Posted by Dave Murphy on January 14, 2001 at 06:56:33:
In Reply to: William Hewlett Dies At 87 posted by christian on January 13, 2001 at 20:40:53:
Hewlett’s style defined the term “management by walking around.” His style of business management demonstrated his interest in how HP’s employees were fairing, and he didn’t rely on layers of sub-managers to report to him. He preferred to visit the operational departments himself — he walked around.
The term and it’s acronym, MBWA, entered public consciousness following the 1982 publication of the book “In Search for Excellence,” authored by Tom Peters and Robert H. Waterman, Jr.
Streetwise Business People defines MBWA as:
his communication style is wonderful for managers who are actively engaged in the day-to-day activities of the business. This approach works well when a manager has made a commitment to spend a dedicated amount of time on the floor with the employees or in various employee offices each day. This approach must be compatible with your style; it should not be forced or just a charade. Employees will see through you if you are “just doing this to do it.” In effect you are being yourself walking throughout the organization looking for opportunities to make positive comments and/or receive input and feedback. This approach allows you to see everything going on, and it allows you to listen directly to the employees. It is especially effective in an organization with many management layers. The approach permits all employees direct access to the boss and frequently generates high levels of spontaneous, creative synergy while employees and the boss exchange ideas.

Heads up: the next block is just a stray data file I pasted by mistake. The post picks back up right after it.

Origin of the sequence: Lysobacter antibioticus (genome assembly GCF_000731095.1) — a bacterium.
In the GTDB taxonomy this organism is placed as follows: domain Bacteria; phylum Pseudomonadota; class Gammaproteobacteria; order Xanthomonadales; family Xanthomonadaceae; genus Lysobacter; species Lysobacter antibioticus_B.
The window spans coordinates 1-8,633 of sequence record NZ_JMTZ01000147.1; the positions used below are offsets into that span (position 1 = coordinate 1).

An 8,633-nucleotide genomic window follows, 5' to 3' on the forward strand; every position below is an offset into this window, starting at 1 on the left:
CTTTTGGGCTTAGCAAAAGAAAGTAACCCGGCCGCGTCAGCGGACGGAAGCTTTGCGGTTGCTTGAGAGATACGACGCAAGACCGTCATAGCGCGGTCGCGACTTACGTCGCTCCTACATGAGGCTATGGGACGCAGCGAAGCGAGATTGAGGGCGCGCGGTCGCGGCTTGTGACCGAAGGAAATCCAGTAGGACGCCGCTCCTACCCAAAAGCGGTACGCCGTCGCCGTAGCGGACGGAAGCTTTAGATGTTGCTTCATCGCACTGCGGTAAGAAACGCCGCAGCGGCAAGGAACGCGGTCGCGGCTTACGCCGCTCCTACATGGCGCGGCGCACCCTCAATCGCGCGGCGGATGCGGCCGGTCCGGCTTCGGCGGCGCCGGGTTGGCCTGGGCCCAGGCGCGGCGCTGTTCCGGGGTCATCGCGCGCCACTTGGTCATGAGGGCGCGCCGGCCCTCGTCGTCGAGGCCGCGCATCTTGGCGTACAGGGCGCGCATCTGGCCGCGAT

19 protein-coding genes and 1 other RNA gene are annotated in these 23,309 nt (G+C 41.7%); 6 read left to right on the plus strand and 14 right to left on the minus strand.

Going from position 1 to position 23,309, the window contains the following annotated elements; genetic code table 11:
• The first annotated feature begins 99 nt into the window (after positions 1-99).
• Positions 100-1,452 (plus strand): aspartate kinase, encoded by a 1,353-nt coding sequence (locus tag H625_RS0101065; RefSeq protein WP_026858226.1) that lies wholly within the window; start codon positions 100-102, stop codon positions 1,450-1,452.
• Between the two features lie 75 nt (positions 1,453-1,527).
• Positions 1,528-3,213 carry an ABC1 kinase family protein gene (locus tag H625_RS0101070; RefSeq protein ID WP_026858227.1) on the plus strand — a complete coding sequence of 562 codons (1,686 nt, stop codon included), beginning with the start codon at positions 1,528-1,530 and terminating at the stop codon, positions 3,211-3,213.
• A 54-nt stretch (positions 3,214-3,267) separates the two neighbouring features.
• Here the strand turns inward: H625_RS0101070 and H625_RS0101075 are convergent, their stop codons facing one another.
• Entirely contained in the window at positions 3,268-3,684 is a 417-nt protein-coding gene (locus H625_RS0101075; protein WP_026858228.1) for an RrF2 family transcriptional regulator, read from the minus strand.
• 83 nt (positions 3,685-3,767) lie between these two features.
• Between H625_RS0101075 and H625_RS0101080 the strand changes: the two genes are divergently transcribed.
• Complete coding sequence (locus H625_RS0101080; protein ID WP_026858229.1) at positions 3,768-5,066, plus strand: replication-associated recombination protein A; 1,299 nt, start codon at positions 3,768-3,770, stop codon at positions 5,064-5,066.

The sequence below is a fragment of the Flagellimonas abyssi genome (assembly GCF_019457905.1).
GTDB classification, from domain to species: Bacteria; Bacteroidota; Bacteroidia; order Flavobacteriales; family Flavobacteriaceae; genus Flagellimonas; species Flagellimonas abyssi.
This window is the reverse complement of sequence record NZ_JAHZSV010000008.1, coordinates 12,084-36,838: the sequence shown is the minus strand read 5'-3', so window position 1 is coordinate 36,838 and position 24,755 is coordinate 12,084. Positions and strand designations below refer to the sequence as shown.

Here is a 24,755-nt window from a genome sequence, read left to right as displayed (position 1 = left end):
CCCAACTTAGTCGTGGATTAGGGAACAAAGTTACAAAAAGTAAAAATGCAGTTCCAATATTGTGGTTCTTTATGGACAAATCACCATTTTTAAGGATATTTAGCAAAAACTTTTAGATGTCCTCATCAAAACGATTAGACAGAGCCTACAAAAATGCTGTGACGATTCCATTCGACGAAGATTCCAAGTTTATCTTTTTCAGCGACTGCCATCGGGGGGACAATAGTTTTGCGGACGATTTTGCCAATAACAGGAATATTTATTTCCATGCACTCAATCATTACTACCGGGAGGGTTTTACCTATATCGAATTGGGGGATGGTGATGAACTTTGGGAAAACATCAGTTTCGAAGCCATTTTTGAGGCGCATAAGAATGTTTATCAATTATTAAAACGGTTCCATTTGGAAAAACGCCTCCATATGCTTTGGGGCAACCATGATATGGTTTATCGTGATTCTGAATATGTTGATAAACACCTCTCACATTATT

The management style became popular in the military during the early 80’s as the transition from wartime directed leadership to business-style personal responsibilty & relationship leadership was being made. At that time I was serving in the military as a leadership and management instructor — Peters & Waterman’s book, and the books Peters solo-released in the few years following, were widely accepted by military leadership developers.
My source: http://itrain.org